You are on page 1of 27

IMPROVING THE QUALITY OF HOSPITAL CARE FOR CHILDREN An overview of the WHO Pocketbook, and implementation of the training



Why do we need guidelines for treatment?

Much scope for improving the quality of care for children in peripheral hospitals Most care for sick children is done by nurses or nonspecialist doctors Standardized clinical care is most efficient Need to have a benchmark for identifying where care can be improved Resources (drugs, equipment etc) to implement guidelines Skills and knowledge of clinical staff Systems and organisation

Why the WHO Pocketbook?

Expanded contents (not just serious infections and severe malnutrition) Doctors at District hospitals have to deal with all conditions (neonatal, surgical etc) Can be carried around in your pocket!

Layout of Pocketbook
Chapter 1: Triage and Emergency conditions Emergency Priority None of the above signs Chapter 2. Diagnostic approach to the sick child Syndrome based Differential diagnosis Simplified for settings without specialised staff Chapter 3. Problems of the neonate and young infant Chapter 4. Cough or difficult breathing Chapter 5. Diarrhoea Chapter 6. Fever

Layout of Pocketbook
Chapter 7. Severe malnutrition Chapter 8. Children with HIV/AIDS Chapter 9. Common surgical problems Chapter 10. Supportive care Chapter 11. Monitoring the childs progress Chapter 12. Counselling and discharge from hospital Bibliography Appendices Procedures Drugs IV fluids Assessing nutritional status Job aids and charts Toys and play therapy

Emphasis on the processes of care

Triage Emergency treatment History and examination

Laboratory investigations, if required

Diagnoses (main and secondary) Treatment

Monitoring and supportive care

Reassess Plan discharge


Charts that describe emergency management

Example: differential diagnosis of cough or difficult breathing

Pneumonia Bronchiolitis Malaria Severe anaemia Cardiac failure Tuberculosis Pertussis Foreign body Croup..

Signs and severity of pneumonia

Examples of radiological changes

Chapter 11 - Monitoring
Patients details

Vital signs
Fluid balance Clinical signs, complications and findings Treatments Feeding/ nutrition Outcome

Appendix 1. Practical procedures e.g. insertion of chest tube

Appendix 2: Table of drug dosages

Appendix 2: Layout drug tables

Drug Recommended dosage in mg/kg/dose and number of doses per day Calculated volumes for 5 weight categories Route of administration Common formulations Footnotes: cautions, deviations from general recommendations

Oxygen source and delivery devices

Scales and measuring board

Monitoring charts Blood giving sets NG tubes Chest tubes (x-ray)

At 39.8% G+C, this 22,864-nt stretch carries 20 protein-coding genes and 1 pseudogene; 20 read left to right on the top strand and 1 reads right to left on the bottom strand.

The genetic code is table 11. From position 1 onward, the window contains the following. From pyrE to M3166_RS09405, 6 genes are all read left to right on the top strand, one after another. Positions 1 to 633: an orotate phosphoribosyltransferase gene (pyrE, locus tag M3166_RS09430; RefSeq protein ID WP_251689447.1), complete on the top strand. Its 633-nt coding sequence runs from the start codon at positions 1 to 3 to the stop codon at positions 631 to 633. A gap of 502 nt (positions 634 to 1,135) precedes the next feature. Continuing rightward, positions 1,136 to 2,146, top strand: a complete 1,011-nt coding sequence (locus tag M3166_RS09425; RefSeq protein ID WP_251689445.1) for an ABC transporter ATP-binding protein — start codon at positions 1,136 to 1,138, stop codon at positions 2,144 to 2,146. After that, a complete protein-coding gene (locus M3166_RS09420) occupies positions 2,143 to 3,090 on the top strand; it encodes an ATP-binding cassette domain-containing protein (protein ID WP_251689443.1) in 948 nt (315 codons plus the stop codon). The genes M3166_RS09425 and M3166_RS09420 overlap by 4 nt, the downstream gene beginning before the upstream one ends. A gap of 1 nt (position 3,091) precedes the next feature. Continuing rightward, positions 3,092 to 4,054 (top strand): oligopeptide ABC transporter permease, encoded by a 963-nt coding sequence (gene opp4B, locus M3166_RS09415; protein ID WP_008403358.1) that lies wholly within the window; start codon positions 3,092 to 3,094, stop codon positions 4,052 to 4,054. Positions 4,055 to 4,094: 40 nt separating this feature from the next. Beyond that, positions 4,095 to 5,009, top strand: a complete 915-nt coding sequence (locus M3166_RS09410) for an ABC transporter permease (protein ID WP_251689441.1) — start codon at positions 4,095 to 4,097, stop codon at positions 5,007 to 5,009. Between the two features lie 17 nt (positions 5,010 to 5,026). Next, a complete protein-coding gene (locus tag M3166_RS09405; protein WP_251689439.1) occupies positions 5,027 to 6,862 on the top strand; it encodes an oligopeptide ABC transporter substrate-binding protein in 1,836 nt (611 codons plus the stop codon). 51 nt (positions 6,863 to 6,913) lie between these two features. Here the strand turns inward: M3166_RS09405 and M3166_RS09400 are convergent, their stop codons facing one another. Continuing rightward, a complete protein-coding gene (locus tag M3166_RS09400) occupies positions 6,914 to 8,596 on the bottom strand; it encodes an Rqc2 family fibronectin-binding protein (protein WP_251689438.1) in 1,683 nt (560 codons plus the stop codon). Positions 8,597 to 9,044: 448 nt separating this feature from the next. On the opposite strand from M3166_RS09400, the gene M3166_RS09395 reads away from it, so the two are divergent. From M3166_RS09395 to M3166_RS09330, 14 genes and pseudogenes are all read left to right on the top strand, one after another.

IV fluids and delivery devices

Nebulizer and/or spacer Heater


Laboratory tests
Haemoglobin determination (Hb or haemotocrit (PCV))
Blood film for malaria parasites Microscopy of CSF and urine Blood glucose (reagent strip) Blood grouping and cross-matching HIV testing

Standards: Drugs
Essential drug list exists in all hospitals
Drugs on the list are adequate for the management of most common conditions Essential drugs are available and accessible on the ward and in the emergency area Drugs are not expired Drugs are managed so that oldest drugs are used first The cost of drugs is no impediment for use Polypharmacy is not practised

Standards: supplies and equipment

Essential supplies and equipment are available immediately, and are adequate sizes for use in children
Essential equipment is safe and in working order The cost of supplies and equipment is no impediment for use Essential laboratory tests are available

Clinical Standards e.g. Pneumonia treatment

Health workers correctly diagnose pneumonia and recognise severity
Antibiotics are given only to children with cough for true indication (pneumonia not colds / URTIs)

Appropriate doses and duration of antibiotics are given for pneumonia

Polypharmacy is not practised Supportive care is provided, including oxygen when necessary Monitoring occurs Discharge planning occurs Follow-up is done when necessary

The Pocketbook gives evidence-based guidelines for the management of all common conditions of children
Requires a minimal amount of essential drugs and basic laboratory facilities Provides appropriate standards of care Emphasises the processes of care, not just drug treatment

Prerequisites for such a course

Decision to implement WHO Clinical Guidelines
Understanding of health service problems Usually from systematic hospital assessments

Adaptation (if necessary) of: WHO Clinical Guidelines to match local disease patterns Training package (CD-ROM teaching materials) to address problems found by hospital assessments

Aims to help teach health workers how to use the Guidelines in everyday clinical practice
Clinical cases illustrating each chapter in Clinical Guidelines manual PowerPoint presentation Clinical case notes Photographs, diagrams and videos illustrating important clinical signs and procedures

The course structure and aims

Emphasis on the processes of care:
Triage Emergency treatment History and examination Laboratory investigations, if required Diagnoses (main and secondary) Treatment Monitoring and supportive care Reassess Plan discharge Follow-up

The training methodology

Problem-based cases introducing the major Pocketbook chapters
Clinical practice on how to use the Guidelines in everyday paediatric care (work on the childrens ward)

Focus on the major problems identified in local quality of care surveys

Discussions about improving quality of care and problem solving

The training methodology

Interactive Clinically based Remember the target audience Dont worry about not knowing something! Have fun!